In part, it is the result of some "massaging of numbers" which takes a 2016-17 educational rebate called "ERAF" and places it into the general fund as well as the anticipation of "excess" future real property tax dollars. But there is so much more to this financing issue that needs to be considered.
Measure A involves not only a great deal of fancy financial footwork, which constantly keeps one guessing, but also: a promise of no new taxes (yet a very clear reliance on a renewed parcel tax in 2018); the potential use of a mechanism used to raise funds called certificates of participation (which does not require any voter input); as well as proposed multiple alternative revenue sources which the council has decided to put off discussing until after Measure A has been decided. But again, that's not all.
First, in speaking with the person responsible for overseeing such large Sequoia Union High School projects as the M-A performing arts center and the proposed new high school off 101, he laughingly noted with regard to proposed project estimates, "never trust an architect."
The performing arts center was built during a superheated construction period in 2005-07 just as the high school (and this civic center) are being proposed in another hot building environment. During these periods, proposed costs and actual bids can be seriously out-of-whack. The arts center was proposed at $23 million; the bid/cost came in at $29 million — an increase of more than 25 percent. This is because there are simply not enough local welders, electricians and glass subcontractors, and their bids can come in at 20 to 40 percent over estimates.
Another example: Atherton recently sent to bid a road project at a Middlefield Road intersection projected to cost $330,000. The only two bids received were $570,000 and $700,000.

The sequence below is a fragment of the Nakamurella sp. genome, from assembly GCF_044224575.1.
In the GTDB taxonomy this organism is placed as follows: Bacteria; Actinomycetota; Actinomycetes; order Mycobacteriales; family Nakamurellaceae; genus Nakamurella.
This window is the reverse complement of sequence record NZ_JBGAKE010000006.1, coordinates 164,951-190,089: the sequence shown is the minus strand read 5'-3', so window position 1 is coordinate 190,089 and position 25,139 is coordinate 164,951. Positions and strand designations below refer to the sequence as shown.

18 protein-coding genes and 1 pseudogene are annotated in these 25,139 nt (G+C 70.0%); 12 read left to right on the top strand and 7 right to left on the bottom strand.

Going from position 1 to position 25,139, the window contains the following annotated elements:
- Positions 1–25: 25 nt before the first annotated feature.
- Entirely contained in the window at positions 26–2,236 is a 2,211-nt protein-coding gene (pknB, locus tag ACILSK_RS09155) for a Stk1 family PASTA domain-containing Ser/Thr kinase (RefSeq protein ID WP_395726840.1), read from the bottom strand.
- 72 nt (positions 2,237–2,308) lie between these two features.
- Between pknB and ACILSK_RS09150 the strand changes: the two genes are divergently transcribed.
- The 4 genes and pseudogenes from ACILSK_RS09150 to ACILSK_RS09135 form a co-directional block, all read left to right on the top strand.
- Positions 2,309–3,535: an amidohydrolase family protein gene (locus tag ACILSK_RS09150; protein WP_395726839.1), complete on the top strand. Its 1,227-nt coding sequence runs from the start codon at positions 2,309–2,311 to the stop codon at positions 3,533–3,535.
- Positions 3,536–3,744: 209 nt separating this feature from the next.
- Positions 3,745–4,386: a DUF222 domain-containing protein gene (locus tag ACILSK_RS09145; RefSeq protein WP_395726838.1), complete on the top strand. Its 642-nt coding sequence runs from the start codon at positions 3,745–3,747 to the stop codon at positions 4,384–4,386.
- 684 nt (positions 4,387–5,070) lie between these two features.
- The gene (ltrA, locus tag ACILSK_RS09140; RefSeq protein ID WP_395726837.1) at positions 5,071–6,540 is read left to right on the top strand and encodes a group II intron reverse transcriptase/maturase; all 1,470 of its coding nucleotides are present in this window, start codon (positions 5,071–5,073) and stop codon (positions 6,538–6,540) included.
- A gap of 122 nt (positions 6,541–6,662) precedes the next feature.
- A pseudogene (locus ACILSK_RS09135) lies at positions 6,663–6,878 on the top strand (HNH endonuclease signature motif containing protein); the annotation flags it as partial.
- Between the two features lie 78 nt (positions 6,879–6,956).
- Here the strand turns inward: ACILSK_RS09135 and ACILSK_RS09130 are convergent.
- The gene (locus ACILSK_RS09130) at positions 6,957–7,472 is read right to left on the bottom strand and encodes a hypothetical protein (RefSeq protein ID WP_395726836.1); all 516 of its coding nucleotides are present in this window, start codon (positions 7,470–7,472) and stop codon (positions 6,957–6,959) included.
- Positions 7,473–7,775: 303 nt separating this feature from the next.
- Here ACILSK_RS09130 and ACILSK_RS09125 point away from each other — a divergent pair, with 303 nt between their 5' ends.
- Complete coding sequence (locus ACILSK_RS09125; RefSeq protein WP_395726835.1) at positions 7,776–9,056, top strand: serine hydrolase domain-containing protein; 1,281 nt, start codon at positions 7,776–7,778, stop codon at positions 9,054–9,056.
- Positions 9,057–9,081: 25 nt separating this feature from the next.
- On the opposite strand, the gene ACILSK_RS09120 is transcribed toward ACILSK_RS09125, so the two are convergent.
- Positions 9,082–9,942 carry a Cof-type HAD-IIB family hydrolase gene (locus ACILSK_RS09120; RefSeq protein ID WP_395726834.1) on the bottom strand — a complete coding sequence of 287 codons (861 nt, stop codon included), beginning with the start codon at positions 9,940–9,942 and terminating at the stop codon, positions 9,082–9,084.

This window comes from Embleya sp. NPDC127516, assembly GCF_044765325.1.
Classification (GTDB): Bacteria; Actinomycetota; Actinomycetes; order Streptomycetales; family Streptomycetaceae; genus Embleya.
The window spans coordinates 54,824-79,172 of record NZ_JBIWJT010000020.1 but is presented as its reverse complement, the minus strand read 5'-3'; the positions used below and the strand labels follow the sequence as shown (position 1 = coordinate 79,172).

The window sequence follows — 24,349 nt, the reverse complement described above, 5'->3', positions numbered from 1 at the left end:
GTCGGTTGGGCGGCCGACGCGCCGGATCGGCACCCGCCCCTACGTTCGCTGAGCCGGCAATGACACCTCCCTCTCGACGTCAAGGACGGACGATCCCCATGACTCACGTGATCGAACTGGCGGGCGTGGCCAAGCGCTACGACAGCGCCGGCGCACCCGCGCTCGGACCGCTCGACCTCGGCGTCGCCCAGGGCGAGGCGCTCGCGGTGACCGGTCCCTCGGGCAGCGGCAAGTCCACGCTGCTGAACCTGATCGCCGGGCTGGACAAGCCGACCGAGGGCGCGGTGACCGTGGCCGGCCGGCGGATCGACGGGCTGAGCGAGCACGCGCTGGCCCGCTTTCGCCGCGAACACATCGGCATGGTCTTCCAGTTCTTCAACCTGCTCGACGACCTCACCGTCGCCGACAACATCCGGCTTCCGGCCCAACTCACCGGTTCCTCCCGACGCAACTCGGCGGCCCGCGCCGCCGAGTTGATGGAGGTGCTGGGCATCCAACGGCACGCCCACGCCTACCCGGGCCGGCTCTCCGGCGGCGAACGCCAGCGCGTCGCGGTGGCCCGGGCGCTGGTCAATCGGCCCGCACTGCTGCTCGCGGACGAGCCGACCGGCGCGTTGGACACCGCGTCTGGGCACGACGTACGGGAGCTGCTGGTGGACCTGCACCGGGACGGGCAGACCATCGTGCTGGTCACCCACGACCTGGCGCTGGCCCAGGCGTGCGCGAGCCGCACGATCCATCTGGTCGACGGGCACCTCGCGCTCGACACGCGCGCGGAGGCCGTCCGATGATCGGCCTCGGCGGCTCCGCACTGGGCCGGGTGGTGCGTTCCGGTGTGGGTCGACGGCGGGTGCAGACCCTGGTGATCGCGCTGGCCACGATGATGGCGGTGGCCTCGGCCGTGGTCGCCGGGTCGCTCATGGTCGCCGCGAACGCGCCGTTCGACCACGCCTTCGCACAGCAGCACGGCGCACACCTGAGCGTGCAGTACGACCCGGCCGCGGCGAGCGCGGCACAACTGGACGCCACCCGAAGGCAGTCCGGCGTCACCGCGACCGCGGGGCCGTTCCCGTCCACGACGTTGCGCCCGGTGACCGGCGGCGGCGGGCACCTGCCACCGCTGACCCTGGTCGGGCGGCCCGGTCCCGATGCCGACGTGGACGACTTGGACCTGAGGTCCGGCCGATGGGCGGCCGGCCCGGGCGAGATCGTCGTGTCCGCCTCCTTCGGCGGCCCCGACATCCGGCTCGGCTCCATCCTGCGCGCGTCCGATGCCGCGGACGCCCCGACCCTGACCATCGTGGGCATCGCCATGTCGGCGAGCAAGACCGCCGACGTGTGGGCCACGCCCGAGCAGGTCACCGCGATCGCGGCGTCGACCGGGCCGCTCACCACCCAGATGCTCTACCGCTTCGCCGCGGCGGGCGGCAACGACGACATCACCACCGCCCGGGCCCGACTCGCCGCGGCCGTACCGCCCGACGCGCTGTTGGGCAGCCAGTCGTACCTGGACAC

A civic center advisory vote hands the council a blank check no matter what the bids (expected next fall) look like.
Second, the civic center project not only contains numerous "add-ons" not shown in the projected costs (even those shown on April 5), including rather fundamental aspects of the project like solar and much of the landscaping, but also fails to include the cost of maintaining a considerably larger and more costly to maintain "green" building.
Finally, at least two sitting council members have privately noted that the cost of the civic center is likely to impact future capital improvement projects, particularly if the current parcel tax is not renewed. With the town poised to use or divert every spare dollar it can find to spend on this project in order to sell Measure A, what will happen to the town's other $72 million drainage, road, pension, health care, bike and pedestrian safe route needs (this figure the result of the town's own studies)? While the capital improvement budget looks relatively good this year (thanks in part to the $5.85 million attributable to the library) future years' capital improvements look very sketchy and uncertain.
Think about it. If done properly, a carefully drafted measure asking for a reversal of Measure L should first be formulated and the clear spending of public funds sought. A professional firm should consider all the costs associated with what was to have been a privately funded project and lay them out for the taxpayers to consider before voting.
Possible design alternatives such as a non-privately funded project should be considered. An assessment of why, despite best efforts, private funding efforts have resulted in a mere $7 million of funds raised when Portola Valley raised 85 percent of the cost of its center and came in 7 percent under budget should be evaluated with a thought given to perhaps looking to alternative efforts. The full impact of the unlimited amount of money to be spent should be carefully considered.
All this will take time and should not be rushed. There is a November election at which the renewed parcel tax is being considered for the ballot. Why not add this matter to it and give the taxpayers the full picture? This is called transparency.
This story contains 794 words.
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